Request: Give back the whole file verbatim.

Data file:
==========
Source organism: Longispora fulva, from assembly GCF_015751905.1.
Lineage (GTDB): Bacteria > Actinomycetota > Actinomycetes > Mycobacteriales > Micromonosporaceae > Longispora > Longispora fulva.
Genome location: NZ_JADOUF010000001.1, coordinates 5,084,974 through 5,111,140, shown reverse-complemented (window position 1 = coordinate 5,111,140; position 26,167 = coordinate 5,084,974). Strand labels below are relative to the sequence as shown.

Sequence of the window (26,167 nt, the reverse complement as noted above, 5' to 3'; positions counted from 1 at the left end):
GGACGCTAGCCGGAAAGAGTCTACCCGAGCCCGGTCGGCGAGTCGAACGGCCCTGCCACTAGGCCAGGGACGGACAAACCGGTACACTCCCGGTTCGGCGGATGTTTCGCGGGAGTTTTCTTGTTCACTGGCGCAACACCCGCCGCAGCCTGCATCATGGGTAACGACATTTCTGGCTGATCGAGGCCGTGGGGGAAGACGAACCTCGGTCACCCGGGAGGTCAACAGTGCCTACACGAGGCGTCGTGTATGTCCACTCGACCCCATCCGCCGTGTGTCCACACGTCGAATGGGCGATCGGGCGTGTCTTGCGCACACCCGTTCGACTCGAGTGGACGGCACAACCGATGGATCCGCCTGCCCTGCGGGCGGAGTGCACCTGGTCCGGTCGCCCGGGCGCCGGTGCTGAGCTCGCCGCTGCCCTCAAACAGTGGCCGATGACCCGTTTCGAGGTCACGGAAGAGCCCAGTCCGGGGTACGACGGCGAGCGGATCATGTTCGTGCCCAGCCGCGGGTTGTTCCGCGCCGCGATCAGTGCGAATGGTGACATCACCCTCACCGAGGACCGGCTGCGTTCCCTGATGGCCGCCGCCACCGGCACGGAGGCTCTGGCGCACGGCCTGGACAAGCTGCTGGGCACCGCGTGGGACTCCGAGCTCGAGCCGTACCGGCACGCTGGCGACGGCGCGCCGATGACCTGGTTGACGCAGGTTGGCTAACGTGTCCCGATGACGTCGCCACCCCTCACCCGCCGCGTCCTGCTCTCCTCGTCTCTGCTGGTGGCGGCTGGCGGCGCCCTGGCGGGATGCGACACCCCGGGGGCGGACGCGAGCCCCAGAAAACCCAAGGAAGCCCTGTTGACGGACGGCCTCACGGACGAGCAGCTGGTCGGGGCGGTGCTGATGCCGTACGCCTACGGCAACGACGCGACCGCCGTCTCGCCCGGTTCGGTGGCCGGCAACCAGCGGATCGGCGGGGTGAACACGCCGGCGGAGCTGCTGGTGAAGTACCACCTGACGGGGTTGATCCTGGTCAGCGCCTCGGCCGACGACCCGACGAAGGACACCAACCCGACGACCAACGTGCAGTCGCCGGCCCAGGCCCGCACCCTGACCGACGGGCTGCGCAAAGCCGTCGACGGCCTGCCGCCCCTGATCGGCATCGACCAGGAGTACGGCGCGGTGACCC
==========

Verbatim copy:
Source organism: Longispora fulva, from assembly GCF_015751905.1.
Lineage (GTDB): Bacteria > Actinomycetota > Actinomycetes > Mycobacteriales > Micromonosporaceae > Longispora > Longispora fulva.
Genome location: NZ_JADOUF010000001.1, coordinates 5,084,974 through 5,111,140, shown reverse-complemented (window position 1 = coordinate 5,111,140; position 26,167 = coordinate 5,084,974). Strand labels below are relative to the sequence as shown.

Sequence of the window (26,167 nt, the reverse complement as noted above, 5' to 3'; positions counted from 1 at the left end):
GGACGCTAGCCGGAAAGAGTCTACCCGAGCCCGGTCGGCGAGTCGAACGGCCCTGCCACTAGGCCAGGGACGGACAAACCGGTACACTCCCGGTTCGGCGGATGTTTCGCGGGAGTTTTCTTGTTCACTGGCGCAACACCCGCCGCAGCCTGCATCATGGGTAACGACATTTCTGGCTGATCGAGGCCGTGGGGGAAGACGAACCTCGGTCACCCGGGAGGTCAACAGTGCCTACACGAGGCGTCGTGTATGTCCACTCGACCCCATCCGCCGTGTGTCCACACGTCGAATGGGCGATCGGGCGTGTCTTGCGCACACCCGTTCGACTCGAGTGGACGGCACAACCGATGGATCCGCCTGCCCTGCGGGCGGAGTGCACCTGGTCCGGTCGCCCGGGCGCCGGTGCTGAGCTCGCCGCTGCCCTCAAACAGTGGCCGATGACCCGTTTCGAGGTCACGGAAGAGCCCAGTCCGGGGTACGACGGCGAGCGGATCATGTTCGTGCCCAGCCGCGGGTTGTTCCGCGCCGCGATCAGTGCGAATGGTGACATCACCCTCACCGAGGACCGGCTGCGTTCCCTGATGGCCGCCGCCACCGGCACGGAGGCTCTGGCGCACGGCCTGGACAAGCTGCTGGGCACCGCGTGGGACTCCGAGCTCGAGCCGTACCGGCACGCTGGCGACGGCGCGCCGATGACCTGGTTGACGCAGGTTGGCTAACGTGTCCCGATGACGTCGCCACCCCTCACCCGCCGCGTCCTGCTCTCCTCGTCTCTGCTGGTGGCGGCTGGCGGCGCCCTGGCGGGATGCGACACCCCGGGGGCGGACGCGAGCCCCAGAAAACCCAAGGAAGCCCTGTTGACGGACGGCCTCACGGACGAGCAGCTGGTCGGGGCGGTGCTGATGCCGTACGCCTACGGCAACGACGCGACCGCCGTCTCGCCCGGTTCGGTGGCCGGCAACCAGCGGATCGGCGGGGTGAACACGCCGGCGGAGCTGCTGGTGAAGTACCACCTGACGGGGTTGATCCTGGTCAGCGCCTCGGCCGACGACCCGACGAAGGACACCAACCCGACGACCAACGTGCAGTCGCCGGCCCAGGCCCGCACCCTGACCGACGGGCTGCGCAAAGCCGTCGACGGCCTGCCGCCCCTGATCGGCATCGACCAGGAGTACGGCGCGGTGACCC